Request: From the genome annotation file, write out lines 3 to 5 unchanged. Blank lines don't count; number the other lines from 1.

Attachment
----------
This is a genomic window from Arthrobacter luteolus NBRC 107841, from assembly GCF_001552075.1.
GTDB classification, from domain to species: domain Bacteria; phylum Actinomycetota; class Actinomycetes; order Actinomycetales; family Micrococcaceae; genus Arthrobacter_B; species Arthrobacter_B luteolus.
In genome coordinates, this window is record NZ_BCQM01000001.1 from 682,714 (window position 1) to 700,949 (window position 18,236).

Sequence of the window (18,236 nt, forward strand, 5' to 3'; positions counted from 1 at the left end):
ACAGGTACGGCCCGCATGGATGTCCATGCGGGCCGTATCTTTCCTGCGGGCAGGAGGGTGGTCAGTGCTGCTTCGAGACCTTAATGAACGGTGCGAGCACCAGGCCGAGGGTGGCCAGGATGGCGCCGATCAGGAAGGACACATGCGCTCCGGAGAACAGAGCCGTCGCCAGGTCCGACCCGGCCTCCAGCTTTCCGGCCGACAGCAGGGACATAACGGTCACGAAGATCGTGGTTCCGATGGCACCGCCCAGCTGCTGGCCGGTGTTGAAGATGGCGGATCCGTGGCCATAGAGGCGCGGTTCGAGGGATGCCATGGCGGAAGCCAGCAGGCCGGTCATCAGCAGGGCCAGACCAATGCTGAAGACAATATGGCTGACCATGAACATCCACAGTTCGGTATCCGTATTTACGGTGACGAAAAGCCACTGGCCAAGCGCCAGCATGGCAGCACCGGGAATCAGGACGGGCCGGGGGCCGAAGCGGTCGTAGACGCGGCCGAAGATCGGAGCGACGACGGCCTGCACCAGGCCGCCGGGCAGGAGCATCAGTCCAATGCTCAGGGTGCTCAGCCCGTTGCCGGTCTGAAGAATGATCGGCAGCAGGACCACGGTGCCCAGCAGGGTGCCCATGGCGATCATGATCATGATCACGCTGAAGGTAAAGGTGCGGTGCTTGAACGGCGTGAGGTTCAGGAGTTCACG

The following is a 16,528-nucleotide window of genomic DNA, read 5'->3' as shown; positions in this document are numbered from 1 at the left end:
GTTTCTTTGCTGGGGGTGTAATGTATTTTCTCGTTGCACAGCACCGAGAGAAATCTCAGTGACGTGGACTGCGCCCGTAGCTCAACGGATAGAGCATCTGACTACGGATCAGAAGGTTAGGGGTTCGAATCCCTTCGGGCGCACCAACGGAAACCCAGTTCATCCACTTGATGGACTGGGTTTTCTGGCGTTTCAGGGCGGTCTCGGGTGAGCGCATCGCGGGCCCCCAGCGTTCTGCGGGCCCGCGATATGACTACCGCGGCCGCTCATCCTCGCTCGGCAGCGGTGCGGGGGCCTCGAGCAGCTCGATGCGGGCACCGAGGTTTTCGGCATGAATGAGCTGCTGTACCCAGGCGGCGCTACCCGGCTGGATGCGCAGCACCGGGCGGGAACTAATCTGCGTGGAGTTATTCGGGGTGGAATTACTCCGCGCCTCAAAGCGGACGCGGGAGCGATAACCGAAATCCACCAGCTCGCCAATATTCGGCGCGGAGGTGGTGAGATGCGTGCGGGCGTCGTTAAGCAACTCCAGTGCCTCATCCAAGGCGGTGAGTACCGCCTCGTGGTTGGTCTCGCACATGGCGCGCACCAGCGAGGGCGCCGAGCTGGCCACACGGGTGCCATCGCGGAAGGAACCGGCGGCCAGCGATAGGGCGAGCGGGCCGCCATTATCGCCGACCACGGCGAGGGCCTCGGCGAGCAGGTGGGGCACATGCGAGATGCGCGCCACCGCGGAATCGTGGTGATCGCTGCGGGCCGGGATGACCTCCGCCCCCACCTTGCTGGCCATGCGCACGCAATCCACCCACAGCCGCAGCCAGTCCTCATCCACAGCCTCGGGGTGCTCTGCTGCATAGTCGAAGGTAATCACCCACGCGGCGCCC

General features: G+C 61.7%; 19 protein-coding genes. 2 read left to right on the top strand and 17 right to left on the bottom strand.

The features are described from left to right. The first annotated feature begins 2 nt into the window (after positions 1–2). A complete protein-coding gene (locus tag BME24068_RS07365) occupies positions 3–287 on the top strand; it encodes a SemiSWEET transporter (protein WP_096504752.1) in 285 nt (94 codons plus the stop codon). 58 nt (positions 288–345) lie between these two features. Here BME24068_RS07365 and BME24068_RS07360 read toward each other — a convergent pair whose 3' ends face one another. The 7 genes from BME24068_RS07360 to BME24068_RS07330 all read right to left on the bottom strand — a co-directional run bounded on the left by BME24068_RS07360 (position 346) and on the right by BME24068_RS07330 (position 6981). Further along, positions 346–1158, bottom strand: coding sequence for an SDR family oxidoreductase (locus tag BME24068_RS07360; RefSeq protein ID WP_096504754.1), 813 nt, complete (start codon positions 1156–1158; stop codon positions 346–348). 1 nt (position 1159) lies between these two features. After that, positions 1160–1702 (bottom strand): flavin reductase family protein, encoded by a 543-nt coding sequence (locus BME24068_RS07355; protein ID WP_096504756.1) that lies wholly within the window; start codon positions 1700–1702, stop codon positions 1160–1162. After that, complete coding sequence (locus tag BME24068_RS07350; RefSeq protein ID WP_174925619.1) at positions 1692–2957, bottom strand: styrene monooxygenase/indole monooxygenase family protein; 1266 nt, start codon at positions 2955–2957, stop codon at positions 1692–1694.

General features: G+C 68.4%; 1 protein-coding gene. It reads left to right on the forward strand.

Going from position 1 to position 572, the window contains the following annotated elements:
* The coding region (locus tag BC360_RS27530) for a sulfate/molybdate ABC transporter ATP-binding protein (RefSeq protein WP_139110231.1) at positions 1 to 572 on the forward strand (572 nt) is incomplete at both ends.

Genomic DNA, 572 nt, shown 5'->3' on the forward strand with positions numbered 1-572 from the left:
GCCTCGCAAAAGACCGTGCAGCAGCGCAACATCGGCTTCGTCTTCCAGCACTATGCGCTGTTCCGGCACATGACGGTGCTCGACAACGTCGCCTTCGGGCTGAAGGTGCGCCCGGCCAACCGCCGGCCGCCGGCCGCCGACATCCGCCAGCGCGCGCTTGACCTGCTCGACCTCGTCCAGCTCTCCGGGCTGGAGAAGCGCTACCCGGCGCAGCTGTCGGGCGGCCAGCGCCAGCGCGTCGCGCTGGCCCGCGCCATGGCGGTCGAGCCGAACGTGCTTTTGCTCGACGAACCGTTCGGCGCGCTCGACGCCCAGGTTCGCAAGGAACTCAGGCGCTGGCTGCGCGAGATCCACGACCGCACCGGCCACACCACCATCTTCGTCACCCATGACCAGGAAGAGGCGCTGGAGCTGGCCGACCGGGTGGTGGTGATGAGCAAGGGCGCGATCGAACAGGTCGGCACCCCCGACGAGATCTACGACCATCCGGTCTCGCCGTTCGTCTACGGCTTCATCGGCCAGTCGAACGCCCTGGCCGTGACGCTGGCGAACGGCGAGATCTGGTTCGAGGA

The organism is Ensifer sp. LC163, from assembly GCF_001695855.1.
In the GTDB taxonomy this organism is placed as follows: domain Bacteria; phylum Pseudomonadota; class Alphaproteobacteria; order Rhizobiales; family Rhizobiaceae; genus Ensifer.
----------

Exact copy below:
In genome coordinates, this window is record NZ_BCQM01000001.1 from 682,714 (window position 1) to 700,949 (window position 18,236).

Sequence of the window (18,236 nt, forward strand, 5' to 3'; positions counted from 1 at the left end):
ACAGGTACGGCCCGCATGGATGTCCATGCGGGCCGTATCTTTCCTGCGGGCAGGAGGGTGGTCAGTGCTGCTTCGAGACCTTAATGAACGGTGCGAGCACCAGGCCGAGGGTGGCCAGGATGGCGCCGATCAGGAAGGACACATGCGCTCCGGAGAACAGAGCCGTCGCCAGGTCCGACCCGGCCTCCAGCTTTCCGGCCGACAGCAGGGACATAACGGTCACGAAGATCGTGGTTCCGATGGCACCGCCCAGCTGCTGGCCGGTGTTGAAGATGGCGGATCCGTGGCCATAGAGGCGCGGTTCGAGGGATGCCATGGCGGAAGCCAGCAGGCCGGTCATCAGCAGGGCCAGACCAATGCTGAAGACAATATGGCTGACCATGAACATCCACAGTTCGGTATCCGTATTTACGGTGACGAAAAGCCACTGGCCAAGCGCCAGCATGGCAGCACCGGGAATCAGGACGGGCCGGGGGCCGAAGCGGTCGTAGACGCGGCCGAAGATCGGAGCGACGACGGCCTGCACCAGGCCGCCGGGCAGGAGCATCAGTCCAATGCTCAGGGTGCTCAGCCCGTTGCCGGTCTGAAGAATGATCGGCAGCAGGACCACGGTGCCCAGCAGGGTGCCCATGGCGATCATGATCATGATCACGCTGAAGGTAAAGGTGCGGTGCTTGAACGGCGTGAGGTTCAGGAGTTCACG